It is a wet Wednesday evening and I am sitting wrapped in a blanket beside a log fire, wondering why on earth I decided to walk the Camino at this time of year. If it is cold and wet here then imagine how it will be up on the Atlantic side of the peninsula. There is still snow near Roncesvalles where we hope to start.
Reasons behind it
For years I have wanted to do it. I wanted to have time – a lot of time – to think and to review my life so far. I like walking and I always find that the action of putting one foot in front of the other, shifting weight from right leg to left, letting my hips loosen in their sockets, with my arms swinging by my side, this movement when repeated over and over again in a natural landscape can bring a kind of clarity in mind and spirit that is difficult to find in other ways.
I’ve read Shirley Maclaine’s book about the Camino and heard other people talk about transformations in their lives after walking it. I’ve seen the film, The Way and although this wasn’t a true representation of what it would be like, it made the idea more real.
When Bonnie was alive I looked into walking the Camino with a dog but soon realised that it would be hard – for her and for me. Many hostels don’t accept dogs and after reading Spanish Steps by Tim Moore it seems that a donkey would be more welcome along the way.
One day I will have another dog and as I can’t imagine going for a 5 week walk and leaving him behind, now is the time.
I also want to go somewhere I can practise Spanish.
The period before setting off on the Camino is quite powerful. Remember this is not just a very long walk – it is a pilgrimage and whether you see yourself as religious or spiritual or not, something internal starts shifting, well before you set a foot on the road. There are all the preparations of backpacks and clothes and boots and sleeping bags and for a while my mind was only focused on questions like ‘should I take a raincoat or a cape?’ No room for indecision – you can’t throw everything in ‘just in case’. Everything you take you will carry and so my fuzzy brain has had to be honed to a sharp incisive decision-making tool. This process alone has deeply unsettled me.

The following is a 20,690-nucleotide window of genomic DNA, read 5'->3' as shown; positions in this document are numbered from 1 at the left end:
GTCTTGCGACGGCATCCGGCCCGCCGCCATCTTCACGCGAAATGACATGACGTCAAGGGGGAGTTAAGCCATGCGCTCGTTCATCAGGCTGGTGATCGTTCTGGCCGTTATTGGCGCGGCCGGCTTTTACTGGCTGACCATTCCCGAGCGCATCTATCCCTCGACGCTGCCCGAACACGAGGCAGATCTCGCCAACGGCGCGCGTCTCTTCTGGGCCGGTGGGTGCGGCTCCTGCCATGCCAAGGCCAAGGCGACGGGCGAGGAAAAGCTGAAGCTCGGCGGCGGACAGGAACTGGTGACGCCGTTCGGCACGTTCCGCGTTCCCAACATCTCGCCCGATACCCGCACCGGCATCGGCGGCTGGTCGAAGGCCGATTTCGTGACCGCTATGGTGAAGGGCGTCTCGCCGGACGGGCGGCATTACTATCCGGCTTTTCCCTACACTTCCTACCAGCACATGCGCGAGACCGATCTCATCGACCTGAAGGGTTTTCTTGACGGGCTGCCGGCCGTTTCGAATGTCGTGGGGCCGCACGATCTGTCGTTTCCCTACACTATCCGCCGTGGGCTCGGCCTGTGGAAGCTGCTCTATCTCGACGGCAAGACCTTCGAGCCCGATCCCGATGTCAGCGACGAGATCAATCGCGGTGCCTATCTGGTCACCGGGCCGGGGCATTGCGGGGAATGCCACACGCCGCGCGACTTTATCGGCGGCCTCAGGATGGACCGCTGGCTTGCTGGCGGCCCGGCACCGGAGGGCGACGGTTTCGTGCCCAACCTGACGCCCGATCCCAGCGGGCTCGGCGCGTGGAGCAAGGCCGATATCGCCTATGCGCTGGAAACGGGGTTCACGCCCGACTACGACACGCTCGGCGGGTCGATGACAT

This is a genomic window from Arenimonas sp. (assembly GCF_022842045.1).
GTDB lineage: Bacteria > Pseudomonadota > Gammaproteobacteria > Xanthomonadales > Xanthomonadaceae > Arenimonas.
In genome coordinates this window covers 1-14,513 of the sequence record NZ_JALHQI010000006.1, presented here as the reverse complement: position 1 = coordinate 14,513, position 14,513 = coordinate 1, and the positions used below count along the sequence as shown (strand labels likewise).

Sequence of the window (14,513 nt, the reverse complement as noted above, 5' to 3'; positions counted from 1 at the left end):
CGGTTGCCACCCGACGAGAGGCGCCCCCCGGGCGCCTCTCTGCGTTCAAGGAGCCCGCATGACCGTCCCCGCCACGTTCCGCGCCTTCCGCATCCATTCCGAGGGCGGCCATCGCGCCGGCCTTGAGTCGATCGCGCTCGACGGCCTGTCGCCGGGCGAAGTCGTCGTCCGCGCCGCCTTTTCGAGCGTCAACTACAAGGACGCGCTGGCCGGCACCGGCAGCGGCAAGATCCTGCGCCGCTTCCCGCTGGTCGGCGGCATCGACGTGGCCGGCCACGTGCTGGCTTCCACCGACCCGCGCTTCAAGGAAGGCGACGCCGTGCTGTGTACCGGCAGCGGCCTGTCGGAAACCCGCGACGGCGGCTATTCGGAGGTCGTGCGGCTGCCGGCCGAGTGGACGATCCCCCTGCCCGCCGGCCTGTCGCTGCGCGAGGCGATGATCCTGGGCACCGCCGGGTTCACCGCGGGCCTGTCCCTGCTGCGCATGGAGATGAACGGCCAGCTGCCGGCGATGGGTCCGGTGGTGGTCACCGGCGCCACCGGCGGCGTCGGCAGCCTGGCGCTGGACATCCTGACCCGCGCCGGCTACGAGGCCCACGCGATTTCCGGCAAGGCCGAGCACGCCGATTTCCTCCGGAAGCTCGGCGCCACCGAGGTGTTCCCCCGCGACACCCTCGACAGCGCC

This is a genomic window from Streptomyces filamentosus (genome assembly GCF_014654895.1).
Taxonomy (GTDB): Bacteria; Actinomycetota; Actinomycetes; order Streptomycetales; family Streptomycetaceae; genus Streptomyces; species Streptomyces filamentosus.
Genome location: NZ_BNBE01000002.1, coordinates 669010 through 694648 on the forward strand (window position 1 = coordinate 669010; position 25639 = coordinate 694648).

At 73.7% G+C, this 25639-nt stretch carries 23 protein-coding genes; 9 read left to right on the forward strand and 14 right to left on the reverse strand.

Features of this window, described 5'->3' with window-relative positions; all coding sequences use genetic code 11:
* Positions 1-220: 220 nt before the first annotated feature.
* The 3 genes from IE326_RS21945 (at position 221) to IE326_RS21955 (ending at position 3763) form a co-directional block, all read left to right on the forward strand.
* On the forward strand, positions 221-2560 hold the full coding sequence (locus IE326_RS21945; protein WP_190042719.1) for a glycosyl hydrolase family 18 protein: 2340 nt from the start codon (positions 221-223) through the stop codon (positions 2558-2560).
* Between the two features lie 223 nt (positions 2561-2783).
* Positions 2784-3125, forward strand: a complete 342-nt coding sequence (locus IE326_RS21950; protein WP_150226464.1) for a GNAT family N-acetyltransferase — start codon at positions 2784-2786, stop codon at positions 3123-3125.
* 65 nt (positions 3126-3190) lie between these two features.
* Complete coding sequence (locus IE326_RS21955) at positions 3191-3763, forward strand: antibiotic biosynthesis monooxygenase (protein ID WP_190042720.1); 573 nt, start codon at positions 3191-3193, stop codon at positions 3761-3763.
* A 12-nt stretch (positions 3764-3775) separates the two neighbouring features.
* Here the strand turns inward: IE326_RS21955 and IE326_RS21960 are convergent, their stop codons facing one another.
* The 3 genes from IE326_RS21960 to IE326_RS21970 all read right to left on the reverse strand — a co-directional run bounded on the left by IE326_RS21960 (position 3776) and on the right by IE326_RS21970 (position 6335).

I gaily invited other friends to join me along the way but I was also confident that time alone would be good. I like walking alone – or preferably with a dog. Two people have had to drop out and I now have a journey which starts in company – the first week with Pep and another friend, the second week with my sister Caroline. Then, there is a huge expanse of time and space that either I will walk through by myself or I will chicken out and go back home before I finish.
‘Don’t look at the map!’
The scale of it is terrifying. From Roncesvalles to Santiago de Compostella is 759 kilometers or 472 miles.
It doesn’t matter how often I repeat
1. It will be fine. It will be more than that – it will be beautiful.
2. There are always other people around to help
3. I can stop if I want to and return another year to finish it with a friend
There is an undeniable knot of fear in my stomach almost all the time now and I have to skirt around it in order to continue preparing my bag. I don’t want other people to reassure me. I know it is normal to feel like this and probably centuries of pilgrims have felt the same way. However most of them with better reason – there were bandits, wild dogs and wolves; they didn’t have extra-light sleeping bags or technical quick-dry trousers and iphones.
All I can think is that these people had faith and I am standing on the very edge of a great abyss. It is right in my centre where my faith should be. My faith in myself.
So I suppose this is why I want to walk the Camino.
I am tired of being too frightened to live fully, tired of how often I avoid something scary rather than face it, tired of a constant niggling fear that what could go wrong, will. So I am throwing myself on the mercies of the Camino and hoping that I will emerge stronger and able to trust myself and Life more.
That is the terrified pilgrim that I am.
There is another pilgrim inside me too.
She is looking forward to getting out there and seeing what happens next. She is not so vocal as terrified pilgrim but she is there and she is the one who has got me to this moment, a few days before setting off. She has packed my bag, researched the route, gone out on training walks. I am so glad that she is coming too and I think I can trust her to take it all in her stride.
The most important steps for me will be those first ones I take when I am alone. If I stop before I reach Santiago de Compostela then that is fine, I only need to face this fear of walking by myself, carrying my own pack, making my own decisions and finding my own way.
Have you ever felt scared to do something but done it anyway? What helped you to face the terror and was it worth it in the end?
I will be away from my computer for the next few weeks but still in contact by phone. I hope to send photos and updates along the way. Meanwhile my interviews with people who made the decision to move to Catalunya will be posting here each week.
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Jumping bird Photo credit: Andysam / Foter / CC BY
Romanic bridge Photo credit: alepheli / Foter / CC BY-SA